Would translate to json-ld triples encoding fields cargo doesn't have any prior knowledge of, but can be checked for validity none the less.

I'm not sure if it's best to recycle this based upon that, or start out with a new RFC proposal.

Edit: I would also add my overloading of "." in field name, where it doesn't expand to key-paths, and outside the usage outside is probably enough in itself to motivate the move to ":"


```Cargo.toml
[package]
"@EO13526.clearance" = "unclassified"

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chris-morgan Oct 10, 2019

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Why "@EO13526.clearance" rather than "@EO13526".clearance?


Removal of the warning is done recursively so
```
"@EO13526.clearance = { classification = "unclasified", history = [...]}

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chris-morgan Oct 10, 2019

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Missing quote in the key, though where I’m not sure.

# Future possibilities
[future-possibilities]: #future-possibilities
It would be really nice if in the future there was a `map` behavior

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chris-morgan Oct 10, 2019

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I can’t figure out from this description or your code what this is supposed to mean.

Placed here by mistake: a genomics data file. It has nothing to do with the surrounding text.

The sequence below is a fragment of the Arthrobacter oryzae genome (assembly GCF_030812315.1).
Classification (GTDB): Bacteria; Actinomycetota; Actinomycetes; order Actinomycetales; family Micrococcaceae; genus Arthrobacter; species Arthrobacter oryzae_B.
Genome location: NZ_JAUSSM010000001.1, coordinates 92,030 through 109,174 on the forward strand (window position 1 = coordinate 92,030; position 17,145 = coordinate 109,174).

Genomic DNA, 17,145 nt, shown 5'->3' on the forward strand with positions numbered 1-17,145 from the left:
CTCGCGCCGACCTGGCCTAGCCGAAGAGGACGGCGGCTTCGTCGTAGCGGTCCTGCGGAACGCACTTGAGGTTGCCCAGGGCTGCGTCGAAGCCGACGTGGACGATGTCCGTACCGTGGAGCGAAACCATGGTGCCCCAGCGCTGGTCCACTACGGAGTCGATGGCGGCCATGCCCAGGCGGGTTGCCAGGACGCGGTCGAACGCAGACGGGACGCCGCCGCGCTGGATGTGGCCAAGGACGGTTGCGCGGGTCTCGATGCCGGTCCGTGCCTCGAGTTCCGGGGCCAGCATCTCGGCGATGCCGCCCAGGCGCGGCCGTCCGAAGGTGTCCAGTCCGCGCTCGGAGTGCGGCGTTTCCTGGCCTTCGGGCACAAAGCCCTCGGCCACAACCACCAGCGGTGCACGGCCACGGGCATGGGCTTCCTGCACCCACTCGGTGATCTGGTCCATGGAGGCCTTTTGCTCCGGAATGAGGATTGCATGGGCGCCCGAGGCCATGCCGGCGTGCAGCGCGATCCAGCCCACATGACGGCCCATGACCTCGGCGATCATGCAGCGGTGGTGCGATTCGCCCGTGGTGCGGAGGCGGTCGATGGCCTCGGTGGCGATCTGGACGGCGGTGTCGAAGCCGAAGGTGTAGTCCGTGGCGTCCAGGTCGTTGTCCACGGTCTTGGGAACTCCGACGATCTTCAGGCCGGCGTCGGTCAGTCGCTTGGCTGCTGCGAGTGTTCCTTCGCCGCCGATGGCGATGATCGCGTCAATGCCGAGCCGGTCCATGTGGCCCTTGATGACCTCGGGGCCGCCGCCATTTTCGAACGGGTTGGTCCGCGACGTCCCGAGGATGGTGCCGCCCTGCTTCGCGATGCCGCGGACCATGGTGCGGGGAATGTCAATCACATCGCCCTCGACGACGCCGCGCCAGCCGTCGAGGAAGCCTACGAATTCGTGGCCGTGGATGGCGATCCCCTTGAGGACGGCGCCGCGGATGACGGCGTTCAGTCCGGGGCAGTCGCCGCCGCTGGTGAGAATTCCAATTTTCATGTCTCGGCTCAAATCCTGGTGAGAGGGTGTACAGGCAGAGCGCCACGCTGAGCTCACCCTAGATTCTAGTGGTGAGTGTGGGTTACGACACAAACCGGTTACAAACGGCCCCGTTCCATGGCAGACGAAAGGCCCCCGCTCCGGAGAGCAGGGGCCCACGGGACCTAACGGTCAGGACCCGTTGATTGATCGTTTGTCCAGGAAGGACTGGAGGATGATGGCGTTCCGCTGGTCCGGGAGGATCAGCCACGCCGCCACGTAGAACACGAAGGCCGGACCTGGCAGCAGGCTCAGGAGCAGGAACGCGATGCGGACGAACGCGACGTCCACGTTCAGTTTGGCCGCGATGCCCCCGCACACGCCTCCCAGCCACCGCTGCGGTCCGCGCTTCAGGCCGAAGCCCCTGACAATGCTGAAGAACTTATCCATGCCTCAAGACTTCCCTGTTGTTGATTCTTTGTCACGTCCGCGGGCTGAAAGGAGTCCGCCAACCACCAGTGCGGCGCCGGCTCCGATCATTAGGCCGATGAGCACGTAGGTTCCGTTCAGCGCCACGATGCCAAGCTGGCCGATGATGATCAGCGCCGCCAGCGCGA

@Centril Centril added the T-cargo label Oct 10, 2019
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commented Oct 12, 2019

I think it's probably best to close this for now, While it could be resurrected in the form of json-ld which explains the differences between the metadata keys, and the @pluginname prefixed keys.

A better way to achieve this explanation is to first implement the json-ld semantics for Cargo.toml, without adding any new features or user facing changes to cargo.

Once that is out of the way it'll be easier to see how these plugin fields differ semantically from the metadata ones. I don't believe trying to explain both at the same time, in the context of a new feature is a wise approach.

@psFried

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commented Oct 13, 2019

Thanks for writing this up! I think that extending Cargo and making it easy to incorporate rust into larger multi-language build systems are both important and interesting use cases, so I'm glad to see people thinking along these lines. I also think that these problems are really tricky, given the extremely broad range of use cases and stakeholders. All that is just to say that I would like to have a really clear understanding of the intended use cases for this type of proposal. Reading through this, I'm finding myself a little unclear about how this additional data might be consumed. Would it be expected that Cargo would provide this data to build scripts? Or is it intended to be indexed by crates.io in some way?